"The study will compare these two methods with the self-directed/usual care group," said Svetkey. "The study involves a large, diverse group of overweight and obese people, and will determine the impact of these maintenance strategies on their weight and heart disease risk factors. It also will see if the strategies have other effects, such as on participants' quality of life."

"The Surgeon General, the Secretary of Health and Human Services, the medical community--everyone recommends that Americans maintain a healthy weight," said Dr. Eva Obarzanek, NHLBI nutritionist and project officer for the Weight Loss Maintenance study. "But very few people become 'successful long-term losers.' This study will test two behavioral methods to help people keep lost weight off for the rest of their lives, especially people who are at a high risk of developing heart disease and other serious conditions."

Those interested in finding out about enrolling in the study can call the site near them: for Duke University, 919-419-5904; for Pennington, 225-763-2596; for Kaiser Permanente, 503-499-5766; for Johns Hopkins, 410-281-1881.
-end-
NHLBI press releases and other materials, including an "Aim For A Healthy Weight" Web page, are available online at www.nhlbi.nih.gov

NIH/National Heart, Lung and Blood Institute

Related Heart Disease Articles from Brightsurf:

Cellular pathway of genetic heart disease similar to neurodegenerative disease
Research on a genetic heart disease has uncovered a new and unexpected mechanism for heart failure.

Mechanism linking gum disease to heart disease, other inflammatory conditions discovered
The link between periodontal (gum) disease and other inflammatory conditions such as heart disease and diabetes has long been established, but the mechanism behind that association has, until now, remained a mystery.

New 'atlas' of human heart cells first step toward precision treatments for heart disease
Scientists have for the first time documented all of the different cell types and genes expressed in the healthy human heart, in research published in the journal Nature.

With a heavy heart: How men and women develop heart disease differently
A new study by researchers from McGill University has uncovered that minerals causing aortic heart valve blockage in men and women are different, a discovery that could change how heart disease is diagnosed and treated.

Heart-healthy diets are naturally low in dietary cholesterol and can help to reduce the risk of heart disease and stroke
Eating a heart-healthy dietary pattern rich in vegetables, fruits, whole grains, low-fat dairy products, poultry, fish, legumes, vegetable oils and nuts, which is also limits salt, red and processed meats, refined-carbohydrates and added sugars, is relatively low in dietary cholesterol and supports healthy levels of artery-clogging LDL cholesterol.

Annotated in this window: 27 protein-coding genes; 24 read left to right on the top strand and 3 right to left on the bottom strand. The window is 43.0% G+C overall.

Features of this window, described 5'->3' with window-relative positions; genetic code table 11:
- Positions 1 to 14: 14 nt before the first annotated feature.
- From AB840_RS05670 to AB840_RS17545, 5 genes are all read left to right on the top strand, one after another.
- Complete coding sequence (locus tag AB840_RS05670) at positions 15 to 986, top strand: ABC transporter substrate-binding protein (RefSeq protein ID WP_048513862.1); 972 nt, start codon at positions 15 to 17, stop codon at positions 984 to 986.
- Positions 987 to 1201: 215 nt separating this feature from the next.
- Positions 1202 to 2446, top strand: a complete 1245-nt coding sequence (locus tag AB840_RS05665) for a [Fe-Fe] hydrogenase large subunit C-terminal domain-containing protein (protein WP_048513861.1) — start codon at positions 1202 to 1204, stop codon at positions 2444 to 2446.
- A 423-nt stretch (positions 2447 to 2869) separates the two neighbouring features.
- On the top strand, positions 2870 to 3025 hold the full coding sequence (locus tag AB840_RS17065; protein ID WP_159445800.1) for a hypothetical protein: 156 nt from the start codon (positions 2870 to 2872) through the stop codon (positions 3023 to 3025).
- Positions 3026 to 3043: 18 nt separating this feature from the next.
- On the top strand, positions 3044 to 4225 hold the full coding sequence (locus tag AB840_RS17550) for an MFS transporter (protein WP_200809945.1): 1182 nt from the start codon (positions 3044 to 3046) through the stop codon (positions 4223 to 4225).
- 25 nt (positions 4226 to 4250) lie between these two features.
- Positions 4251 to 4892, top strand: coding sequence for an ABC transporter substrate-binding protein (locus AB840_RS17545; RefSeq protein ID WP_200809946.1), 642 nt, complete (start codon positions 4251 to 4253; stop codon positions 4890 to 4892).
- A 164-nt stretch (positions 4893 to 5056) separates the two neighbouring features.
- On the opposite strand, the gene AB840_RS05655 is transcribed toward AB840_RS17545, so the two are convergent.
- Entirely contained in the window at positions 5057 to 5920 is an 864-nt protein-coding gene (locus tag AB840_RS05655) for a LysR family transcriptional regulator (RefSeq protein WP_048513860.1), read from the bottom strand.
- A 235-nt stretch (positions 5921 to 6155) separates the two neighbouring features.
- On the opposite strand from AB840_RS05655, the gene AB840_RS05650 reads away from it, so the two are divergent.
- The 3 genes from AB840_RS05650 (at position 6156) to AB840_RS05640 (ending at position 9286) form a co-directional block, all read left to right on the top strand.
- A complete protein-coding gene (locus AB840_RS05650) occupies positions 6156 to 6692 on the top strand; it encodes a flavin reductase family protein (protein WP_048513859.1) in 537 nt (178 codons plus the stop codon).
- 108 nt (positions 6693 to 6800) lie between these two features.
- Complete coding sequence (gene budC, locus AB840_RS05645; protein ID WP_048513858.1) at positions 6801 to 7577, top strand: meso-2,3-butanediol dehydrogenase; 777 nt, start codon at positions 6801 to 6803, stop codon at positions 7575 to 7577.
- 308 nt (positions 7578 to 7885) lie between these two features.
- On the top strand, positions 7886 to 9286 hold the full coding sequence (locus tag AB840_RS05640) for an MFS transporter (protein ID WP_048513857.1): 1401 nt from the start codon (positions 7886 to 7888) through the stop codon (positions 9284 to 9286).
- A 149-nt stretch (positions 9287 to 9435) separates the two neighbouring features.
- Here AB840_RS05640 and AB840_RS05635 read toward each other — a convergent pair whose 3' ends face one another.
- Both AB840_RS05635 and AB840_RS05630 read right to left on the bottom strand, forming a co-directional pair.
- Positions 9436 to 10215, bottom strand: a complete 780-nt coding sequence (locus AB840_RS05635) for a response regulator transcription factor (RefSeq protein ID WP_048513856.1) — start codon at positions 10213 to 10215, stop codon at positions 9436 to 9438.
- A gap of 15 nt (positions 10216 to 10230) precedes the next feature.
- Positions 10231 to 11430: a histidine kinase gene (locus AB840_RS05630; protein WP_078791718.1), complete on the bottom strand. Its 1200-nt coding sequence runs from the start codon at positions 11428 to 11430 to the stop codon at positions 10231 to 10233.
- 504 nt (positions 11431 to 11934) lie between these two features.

Pacemakers can improve heart function in patients with chemotherapy-induced heart disease
Research has shown that treating chemotherapy-induced cardiomyopathy with commercially available cardiac resynchronization therapy (CRT) delivered through a surgically implanted defibrillator or pacemaker can significantly improve patient outcomes.

Arsenic in drinking water may change heart structure raising risk of heart disease
Drinking water that is contaminated with arsenic may lead to thickening of the heart's main pumping chamber in young adults, according to a new study by researchers at Columbia University Mailman School of Public Health.

New health calculator can help predict heart disease risk, estimate heart age
A new online health calculator can help people determine their risk of heart disease, as well as their heart age, accounting for sociodemographic factors such as ethnicity, sense of belonging and education, as well as health status and lifestyle behaviors.

Wide variation in rate of death between VA hospitals for patients with heart disease, heart failure
Death rates for veterans with ischemic heart disease and chronic heart failure varied widely across the Veterans Affairs (VA) health care system from 2010 to 2014, which could suggest differences in the quality of cardiovascular health care provided by VA medical centers.

Heart failure: The Alzheimer's disease of the heart?
Similar to how protein clumps build up in the brain in people with some neurodegenerative diseases such as Alzheimer's and Parkinson's diseases, protein clumps appear to accumulate in the diseased hearts of mice and people with heart failure, according to a team led by Johns Hopkins University researchers.

Read More: Heart Disease News and Heart Disease Current Events
Brightsurf.com is a participant in the Amazon Services LLC Associates Program, an affiliate advertising program designed to provide a means for sites to earn advertising fees by advertising and linking to Amazon.com.